10 Ways to Study Fun and Effective

10 Ways to Study Fun and Effective

Studying doesn't have to be such a bore.
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Let's be real, no one likes to study. Sitting in a library for five hours trying to read a textbook? No thanks. Luckily, there are ways to enjoy studying, and you don't have to do it alone. Here are ten ways to study more fun and effectively:

1. Motivational Sticky Notes

As childish as this may sound, reading a motivational message can really change your day. Spend five minutes of your time to write some inspirational comments on some sticky notes, and place them around your room or on random pages of your spirals. You know that feeling where someone tells you they believe in you? This is kind of like that, but even better, because you believe in yourself.

2. Form Study Groups

No one likes to study alone (unless I guess , you do?). Forming a study group, especially with people in your classes, can be beneficial to you because 1) you can ask questions, 2) you can motivate each other, and 3) you can test each other when the time comes.

3. Switch up studying locations

Libraries are no fun. No matter which campus you are on, there are dozens of places you probably haven’t explored. Switching up study locations not only makes studying more interesting, but also serves as a way to get to know your campus a little better. A change of scenery just brings a little fun into studying.

4. Schedule social activities

Micro-managing is something no one ever wants to do – but it’s essential. One key of making it in college is making sure you put your studies first. Plan your social activities around your studying. That way, while you’re studying, you have something to look forward to. It's easy to get carried away with the time spent going out, and it's difficult to realize the mistake before it's too late.

5. Make a Playlist

Not everyone can study with background music, but the music you listen to is ultimately what really get's you in the mood to study. Whether your playlist is full of R&B or Indie Rock, make one that you know you can focus to. Try for more instrumental versus lyrical, because you can often find yourselves thinking about the lyrics rather than the words in front of you.

6. Make it competitive

If you have a study partner (or group), make a bet to see who can score better on their next exam or who can go the longest without using their phones. Not only will you want to beat your friends, you won't be distracted and you'll have the mindset of wanting to do the best you can.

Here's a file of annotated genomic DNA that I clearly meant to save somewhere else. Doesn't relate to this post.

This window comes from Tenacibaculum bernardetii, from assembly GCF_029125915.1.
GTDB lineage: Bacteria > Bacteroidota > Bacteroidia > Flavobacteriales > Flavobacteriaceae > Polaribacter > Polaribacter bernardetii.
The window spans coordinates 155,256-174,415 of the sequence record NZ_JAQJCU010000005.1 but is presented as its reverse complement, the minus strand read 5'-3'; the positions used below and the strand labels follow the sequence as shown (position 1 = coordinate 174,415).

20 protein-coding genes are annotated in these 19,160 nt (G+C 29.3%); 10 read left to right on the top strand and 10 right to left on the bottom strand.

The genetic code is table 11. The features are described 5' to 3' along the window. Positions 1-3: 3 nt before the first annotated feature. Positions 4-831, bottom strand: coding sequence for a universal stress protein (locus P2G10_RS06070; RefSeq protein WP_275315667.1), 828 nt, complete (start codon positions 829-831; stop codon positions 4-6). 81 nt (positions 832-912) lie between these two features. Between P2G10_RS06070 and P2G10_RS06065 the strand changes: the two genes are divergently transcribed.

7. Reward yourself

Having an incentive is one way to motivating yourself to study. After a few hours of studying, reward yourself with some snacks and a little break. After a long day of studying, or some really quality studying, reward yourself with a nicer treat, such as being able to watch one or two episode on Netflix or going out for dinner with your friends.

8. Use flashcards

Making flashcards be seem like a bore, but it really is one of the more fun ways to learn vocabulary, formulas, etc. You can challenge yourself and see if you can summarize topics into just a few words.

9. Make your notes colorful

Seeing pages of notes with the same ink color is like reading a textbook -- you don't want to read it. Instead, change the color of the pens and highlighters you use to make for more colorful and eye-friendly notes. Use green for vocabulary terms and purple for main ideas.

10. Make a Quizlet

Remember those days in high school when someone in English class would make vocabulary Quizlets? They were actually really effective in getting us to memorize the information we needed, whether it be testing ourselves or playing the games within. Bring the Quizlets back.

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8 Reasons Why My Dad Is the Most Important Man In My Life

Forever my number one guy.
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Growing up, there's been one consistent man I can always count on, my father. In any aspect of my life, my dad has always been there, showing me unconditional love and respect every day. No matter what, I know that my dad will always be the most important man in my life for many reasons.

1. He has always been there.

Literally. From the day I was born until today, I have never not been able to count on my dad to be there for me, uplift me and be the best dad he can be.

2. He learned to adapt and suffer through girly trends to make me happy.

I'm sure when my dad was younger and pictured his future, he didn't think about the Barbie pretend pageants, dressing up as a princess, perfecting my pigtails and enduring other countless girly events. My dad never turned me down when I wanted to play a game, no matter what and was always willing to help me pick out cute outfits and do my hair before preschool.

3. He sends the cutest texts.

Random text messages since I have gotten my own cell phone have always come my way from my dad. Those randoms "I love you so much" and "I am so proud of you" never fail to make me smile, and I can always count on my dad for an adorable text message when I'm feeling down.

4. He taught me how to be brave.